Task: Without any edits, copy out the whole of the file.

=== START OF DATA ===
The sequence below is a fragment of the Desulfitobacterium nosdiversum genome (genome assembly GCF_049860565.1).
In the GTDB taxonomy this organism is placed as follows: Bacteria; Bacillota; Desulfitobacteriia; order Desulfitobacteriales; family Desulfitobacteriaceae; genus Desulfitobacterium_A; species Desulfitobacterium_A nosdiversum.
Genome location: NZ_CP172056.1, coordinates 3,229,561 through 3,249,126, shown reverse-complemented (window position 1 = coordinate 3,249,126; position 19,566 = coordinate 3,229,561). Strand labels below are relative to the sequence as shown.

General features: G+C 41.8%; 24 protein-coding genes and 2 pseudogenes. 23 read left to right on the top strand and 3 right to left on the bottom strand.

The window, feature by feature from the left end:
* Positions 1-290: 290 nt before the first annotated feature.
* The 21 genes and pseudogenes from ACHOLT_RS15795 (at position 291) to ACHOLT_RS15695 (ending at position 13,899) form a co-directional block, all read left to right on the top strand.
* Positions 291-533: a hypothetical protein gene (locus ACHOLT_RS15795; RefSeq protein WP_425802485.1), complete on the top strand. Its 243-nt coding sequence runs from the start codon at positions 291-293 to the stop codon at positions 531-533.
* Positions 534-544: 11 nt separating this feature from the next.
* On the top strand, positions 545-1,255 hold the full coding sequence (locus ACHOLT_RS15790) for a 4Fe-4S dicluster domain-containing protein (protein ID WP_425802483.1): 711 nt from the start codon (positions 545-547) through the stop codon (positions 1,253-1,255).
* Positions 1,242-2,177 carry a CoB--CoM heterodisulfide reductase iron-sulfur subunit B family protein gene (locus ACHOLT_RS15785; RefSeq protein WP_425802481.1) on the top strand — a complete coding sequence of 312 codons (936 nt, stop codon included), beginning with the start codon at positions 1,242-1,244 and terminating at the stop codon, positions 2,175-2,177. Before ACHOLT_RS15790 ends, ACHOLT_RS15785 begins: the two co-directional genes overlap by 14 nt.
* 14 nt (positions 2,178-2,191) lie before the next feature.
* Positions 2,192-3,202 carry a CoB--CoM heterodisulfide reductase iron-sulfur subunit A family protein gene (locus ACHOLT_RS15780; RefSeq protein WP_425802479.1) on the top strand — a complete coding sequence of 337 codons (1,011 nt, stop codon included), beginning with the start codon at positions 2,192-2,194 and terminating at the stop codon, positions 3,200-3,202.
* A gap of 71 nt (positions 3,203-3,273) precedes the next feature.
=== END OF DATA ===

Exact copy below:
The sequence below is a fragment of the Desulfitobacterium nosdiversum genome (genome assembly GCF_049860565.1).
In the GTDB taxonomy this organism is placed as follows: Bacteria; Bacillota; Desulfitobacteriia; order Desulfitobacteriales; family Desulfitobacteriaceae; genus Desulfitobacterium_A; species Desulfitobacterium_A nosdiversum.
Genome location: NZ_CP172056.1, coordinates 3,229,561 through 3,249,126, shown reverse-complemented (window position 1 = coordinate 3,249,126; position 19,566 = coordinate 3,229,561). Strand labels below are relative to the sequence as shown.

General features: G+C 41.8%; 24 protein-coding genes and 2 pseudogenes. 23 read left to right on the top strand and 3 right to left on the bottom strand.

The window, feature by feature from the left end:
* Positions 1-290: 290 nt before the first annotated feature.
* The 21 genes and pseudogenes from ACHOLT_RS15795 (at position 291) to ACHOLT_RS15695 (ending at position 13,899) form a co-directional block, all read left to right on the top strand.
* Positions 291-533: a hypothetical protein gene (locus ACHOLT_RS15795; RefSeq protein WP_425802485.1), complete on the top strand. Its 243-nt coding sequence runs from the start codon at positions 291-293 to the stop codon at positions 531-533.
* Positions 534-544: 11 nt separating this feature from the next.
* On the top strand, positions 545-1,255 hold the full coding sequence (locus ACHOLT_RS15790) for a 4Fe-4S dicluster domain-containing protein (protein ID WP_425802483.1): 711 nt from the start codon (positions 545-547) through the stop codon (positions 1,253-1,255).
* Positions 1,242-2,177 carry a CoB--CoM heterodisulfide reductase iron-sulfur subunit B family protein gene (locus ACHOLT_RS15785; RefSeq protein WP_425802481.1) on the top strand — a complete coding sequence of 312 codons (936 nt, stop codon included), beginning with the start codon at positions 1,242-1,244 and terminating at the stop codon, positions 2,175-2,177. Before ACHOLT_RS15790 ends, ACHOLT_RS15785 begins: the two co-directional genes overlap by 14 nt.
* 14 nt (positions 2,178-2,191) lie before the next feature.
* Positions 2,192-3,202 carry a CoB--CoM heterodisulfide reductase iron-sulfur subunit A family protein gene (locus ACHOLT_RS15780; RefSeq protein WP_425802479.1) on the top strand — a complete coding sequence of 337 codons (1,011 nt, stop codon included), beginning with the start codon at positions 2,192-2,194 and terminating at the stop codon, positions 3,200-3,202.
* A gap of 71 nt (positions 3,203-3,273) precedes the next feature.